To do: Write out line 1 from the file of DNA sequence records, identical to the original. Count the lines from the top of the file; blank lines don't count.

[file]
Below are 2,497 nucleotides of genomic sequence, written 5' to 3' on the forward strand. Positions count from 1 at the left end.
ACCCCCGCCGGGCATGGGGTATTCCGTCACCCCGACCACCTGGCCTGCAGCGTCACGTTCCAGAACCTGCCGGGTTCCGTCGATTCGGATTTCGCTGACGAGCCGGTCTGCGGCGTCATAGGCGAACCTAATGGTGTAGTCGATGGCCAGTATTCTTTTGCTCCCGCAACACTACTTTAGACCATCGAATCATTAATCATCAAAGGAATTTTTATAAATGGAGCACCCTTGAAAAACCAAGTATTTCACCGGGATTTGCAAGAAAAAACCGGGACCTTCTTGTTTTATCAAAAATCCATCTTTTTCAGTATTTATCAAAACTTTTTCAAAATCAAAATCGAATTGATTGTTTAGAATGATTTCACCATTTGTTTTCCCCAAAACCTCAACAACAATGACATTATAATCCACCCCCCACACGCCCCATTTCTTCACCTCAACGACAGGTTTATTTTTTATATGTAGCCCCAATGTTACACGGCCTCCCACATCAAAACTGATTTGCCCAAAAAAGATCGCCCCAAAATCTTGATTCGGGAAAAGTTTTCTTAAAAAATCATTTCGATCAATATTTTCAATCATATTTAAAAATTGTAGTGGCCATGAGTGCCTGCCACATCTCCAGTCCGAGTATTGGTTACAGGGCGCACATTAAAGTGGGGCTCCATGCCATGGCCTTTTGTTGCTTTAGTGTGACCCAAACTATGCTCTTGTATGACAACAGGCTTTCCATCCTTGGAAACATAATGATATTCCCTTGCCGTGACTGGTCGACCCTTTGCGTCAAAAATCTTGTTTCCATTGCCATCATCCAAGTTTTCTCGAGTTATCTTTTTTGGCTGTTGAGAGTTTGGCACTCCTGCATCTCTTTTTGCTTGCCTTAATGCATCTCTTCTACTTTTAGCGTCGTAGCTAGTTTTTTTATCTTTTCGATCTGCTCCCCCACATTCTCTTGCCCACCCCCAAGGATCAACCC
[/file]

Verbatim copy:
Below are 2,497 nucleotides of genomic sequence, written 5' to 3' on the forward strand. Positions count from 1 at the left end.